INSKEEP: We spoke with Adarsh Gourav, the star, who described to us a little bit of his means of preparation to play this role of a servant. Let's listen to some of that.

GOURAV: After I got cast for the film, I spent a couple of weeks in a village. And I traveled to New Delhi and I worked on a small food cart where I was washing plates and running small errands for the guy who ran the stall. So yeah, I think it was very important for me to do that to really understand where Balram was coming from.

BAHRANI: Yeah. Well, I could tell you another story about that. He - when he was working in that food stall, I texted him that I needed him to come for a callback with a different actor. So he had to tell his boss that he was going to go get some bananas. And he ran to get them and just kept running and running and running and met me.

INSKEEP: (Laughter).

BAHRANI: (Laughter) The next day, he was roaming around Delhi looking for a new job as Balram. And some men were loading huge pieces of sharp metal into a truck. And they just called him over and said, start - they didn't ask him if you wanted a job. They just said, start loading this metal into a truck.

INSKEEP: He just looked like somebody who needed a job, I guess.

BAHRANI: Yes. He didn't even - they didn't ask him if he wanted to. They just told him to do it. And he did do it. And he cut up his hands. They paid him a very small amount of money. And he showed up at the office the next day with totally cut up hands. We brought him a doctor.

And they did - they just looked and said, you will load this truck with metal, period.

INSKEEP: I want to note that your description of crowding and relative poverty in India is - somehow at the same time it's difficult to look at, it is beautiful. They're just wonderful scenes. There'll be a shabby, rundown train, but it looks great in the sunlight. Or you'll see a bus on the highway with a couple of men hanging out the door because it's so crowded. And it's just amazing how comfortable they seem in that setting.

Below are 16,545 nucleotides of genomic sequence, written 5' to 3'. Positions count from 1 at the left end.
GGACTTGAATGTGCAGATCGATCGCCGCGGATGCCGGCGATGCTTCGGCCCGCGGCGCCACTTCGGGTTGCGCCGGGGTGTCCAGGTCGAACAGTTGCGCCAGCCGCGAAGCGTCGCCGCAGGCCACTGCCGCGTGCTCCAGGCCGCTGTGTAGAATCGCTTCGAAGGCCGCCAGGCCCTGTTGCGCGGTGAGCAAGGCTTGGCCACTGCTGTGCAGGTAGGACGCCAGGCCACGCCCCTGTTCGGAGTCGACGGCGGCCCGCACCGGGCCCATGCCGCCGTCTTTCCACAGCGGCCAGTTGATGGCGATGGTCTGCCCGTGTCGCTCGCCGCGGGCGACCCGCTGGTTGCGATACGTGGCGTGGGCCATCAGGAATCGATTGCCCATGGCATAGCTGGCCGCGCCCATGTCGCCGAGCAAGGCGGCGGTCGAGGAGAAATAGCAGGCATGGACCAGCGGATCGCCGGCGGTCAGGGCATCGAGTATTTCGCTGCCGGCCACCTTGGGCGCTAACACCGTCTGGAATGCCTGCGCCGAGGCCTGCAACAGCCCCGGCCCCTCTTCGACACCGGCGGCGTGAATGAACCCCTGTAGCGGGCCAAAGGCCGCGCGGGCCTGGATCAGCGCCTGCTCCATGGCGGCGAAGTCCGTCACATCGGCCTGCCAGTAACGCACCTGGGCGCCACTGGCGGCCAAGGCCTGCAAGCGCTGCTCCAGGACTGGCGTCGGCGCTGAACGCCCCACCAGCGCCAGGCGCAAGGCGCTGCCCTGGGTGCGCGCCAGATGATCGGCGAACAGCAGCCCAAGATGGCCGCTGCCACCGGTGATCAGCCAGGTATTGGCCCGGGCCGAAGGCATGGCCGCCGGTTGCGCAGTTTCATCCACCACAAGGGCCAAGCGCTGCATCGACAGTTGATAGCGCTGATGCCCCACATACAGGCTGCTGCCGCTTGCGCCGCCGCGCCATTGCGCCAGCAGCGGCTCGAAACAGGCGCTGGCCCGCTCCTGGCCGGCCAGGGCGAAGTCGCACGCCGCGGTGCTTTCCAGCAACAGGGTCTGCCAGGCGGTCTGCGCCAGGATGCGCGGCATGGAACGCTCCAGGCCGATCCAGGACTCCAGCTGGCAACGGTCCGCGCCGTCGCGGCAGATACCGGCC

How did you go about representing the intricacy of life in this very populated country?

BAHRANI: We tried to capture that energy. There's a sequence, for example, where Balram shouts at a beggar woman who's asking him for a few rupees. And he just kind of improvises it. He went in a direction that nobody knew what he would do. And it's shot in a completely live environment in the most crowded part of Delhi, Old Delhi. And he just started talking to everybody in the streets. And they were all just staring at him as if he was a real person.

INSKEEP: I did have that moment of wondering, did they bring in hundreds of extras?

BAHRANI: He even shouts at the police...

INSKEEP: (Laughter).

BAHRANI: ...At the end of the scene. My God, they tried to arrest him later because they didn't understand who he was or what was going on. We had to stop them from arresting him.

INSKEEP: Did the process of making this change your perspective about anything?

BAHRANI: Yes. In making the film, honestly, when I was back in Brooklyn and COVID started and I was in an editing room all alone somewhere in Brooklyn and I was getting food delivered by apps on my phone - I had never use Seamless before - there was something strange about every few days someone knocking at the door and it was Balram, the lead character of my film, delivering me food in different faces and forms. And every time now I use my cellphone, which is basically a directory of servants, a way to have a sweatshop that surrounds us with our phones, I think about Balram and this film.


INSKEEP: Ramin Bahrani, thank you very much. It's been a pleasure talking with you.

BAHRANI: Thank you so much, Steve.

INSKEEP: His new film is called "The White Tiger," and it's available on Netflix. Transcript provided by NPR, Copyright NPR.